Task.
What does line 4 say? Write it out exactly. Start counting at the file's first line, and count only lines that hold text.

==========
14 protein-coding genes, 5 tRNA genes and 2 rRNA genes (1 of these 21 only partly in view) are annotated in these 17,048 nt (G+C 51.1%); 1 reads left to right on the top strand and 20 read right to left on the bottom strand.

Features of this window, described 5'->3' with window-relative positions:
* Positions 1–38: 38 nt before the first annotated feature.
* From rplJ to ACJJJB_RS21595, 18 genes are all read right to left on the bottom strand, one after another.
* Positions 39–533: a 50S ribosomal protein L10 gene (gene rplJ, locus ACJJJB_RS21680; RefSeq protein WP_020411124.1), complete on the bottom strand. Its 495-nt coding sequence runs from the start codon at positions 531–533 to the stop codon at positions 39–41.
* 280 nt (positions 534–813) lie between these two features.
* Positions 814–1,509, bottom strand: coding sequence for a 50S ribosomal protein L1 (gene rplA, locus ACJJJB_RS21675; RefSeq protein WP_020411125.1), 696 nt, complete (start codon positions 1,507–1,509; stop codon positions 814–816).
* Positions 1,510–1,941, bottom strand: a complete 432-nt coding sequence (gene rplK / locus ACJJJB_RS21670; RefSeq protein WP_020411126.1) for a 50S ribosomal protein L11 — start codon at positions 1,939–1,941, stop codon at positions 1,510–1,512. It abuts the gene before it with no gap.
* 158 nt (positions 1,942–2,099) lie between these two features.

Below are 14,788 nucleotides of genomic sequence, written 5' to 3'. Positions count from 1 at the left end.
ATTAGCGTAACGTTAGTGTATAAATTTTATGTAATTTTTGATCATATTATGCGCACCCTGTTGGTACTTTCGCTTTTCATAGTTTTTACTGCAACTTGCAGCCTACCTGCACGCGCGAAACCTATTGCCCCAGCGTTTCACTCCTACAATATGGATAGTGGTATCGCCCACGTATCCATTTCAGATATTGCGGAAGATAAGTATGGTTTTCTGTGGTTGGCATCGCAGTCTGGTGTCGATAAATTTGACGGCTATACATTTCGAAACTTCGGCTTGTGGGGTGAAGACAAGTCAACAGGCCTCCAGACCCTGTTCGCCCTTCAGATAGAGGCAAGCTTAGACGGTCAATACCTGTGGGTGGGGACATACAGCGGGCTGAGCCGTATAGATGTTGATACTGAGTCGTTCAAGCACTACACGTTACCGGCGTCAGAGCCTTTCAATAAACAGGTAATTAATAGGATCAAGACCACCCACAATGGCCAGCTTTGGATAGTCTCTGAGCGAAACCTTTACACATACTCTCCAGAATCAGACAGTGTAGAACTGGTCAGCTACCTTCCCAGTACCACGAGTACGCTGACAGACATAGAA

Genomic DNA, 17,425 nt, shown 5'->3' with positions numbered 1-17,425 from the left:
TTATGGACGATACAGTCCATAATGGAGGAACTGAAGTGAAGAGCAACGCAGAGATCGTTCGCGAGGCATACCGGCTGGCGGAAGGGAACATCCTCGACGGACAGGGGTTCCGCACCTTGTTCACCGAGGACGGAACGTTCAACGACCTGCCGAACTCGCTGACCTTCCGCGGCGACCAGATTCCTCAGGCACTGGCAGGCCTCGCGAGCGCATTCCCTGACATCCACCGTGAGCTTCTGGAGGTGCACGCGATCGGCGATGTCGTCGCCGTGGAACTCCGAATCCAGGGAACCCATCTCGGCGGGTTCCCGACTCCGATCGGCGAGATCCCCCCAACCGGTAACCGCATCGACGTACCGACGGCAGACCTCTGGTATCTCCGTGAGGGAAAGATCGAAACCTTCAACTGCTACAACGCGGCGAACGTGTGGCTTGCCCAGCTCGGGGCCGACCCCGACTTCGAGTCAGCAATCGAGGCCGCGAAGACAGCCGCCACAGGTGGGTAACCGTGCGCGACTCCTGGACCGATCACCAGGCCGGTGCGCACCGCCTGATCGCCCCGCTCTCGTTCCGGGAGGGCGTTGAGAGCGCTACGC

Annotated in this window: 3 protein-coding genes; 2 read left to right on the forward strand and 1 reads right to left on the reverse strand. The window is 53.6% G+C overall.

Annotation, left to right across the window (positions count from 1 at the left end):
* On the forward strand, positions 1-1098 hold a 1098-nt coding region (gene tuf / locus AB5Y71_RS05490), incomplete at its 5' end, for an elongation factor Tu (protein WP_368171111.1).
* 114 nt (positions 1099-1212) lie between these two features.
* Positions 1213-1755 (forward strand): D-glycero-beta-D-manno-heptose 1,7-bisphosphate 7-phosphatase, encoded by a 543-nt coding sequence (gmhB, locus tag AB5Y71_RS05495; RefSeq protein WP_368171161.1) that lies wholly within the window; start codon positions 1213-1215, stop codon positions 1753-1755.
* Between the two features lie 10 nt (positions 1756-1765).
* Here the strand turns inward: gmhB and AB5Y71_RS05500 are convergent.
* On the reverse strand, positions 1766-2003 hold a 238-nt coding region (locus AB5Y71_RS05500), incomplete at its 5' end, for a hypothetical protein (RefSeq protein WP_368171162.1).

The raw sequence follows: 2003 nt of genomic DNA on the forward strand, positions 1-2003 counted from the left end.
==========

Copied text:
* From rplJ to ACJJJB_RS21595, 18 genes are all read right to left on the bottom strand, one after another.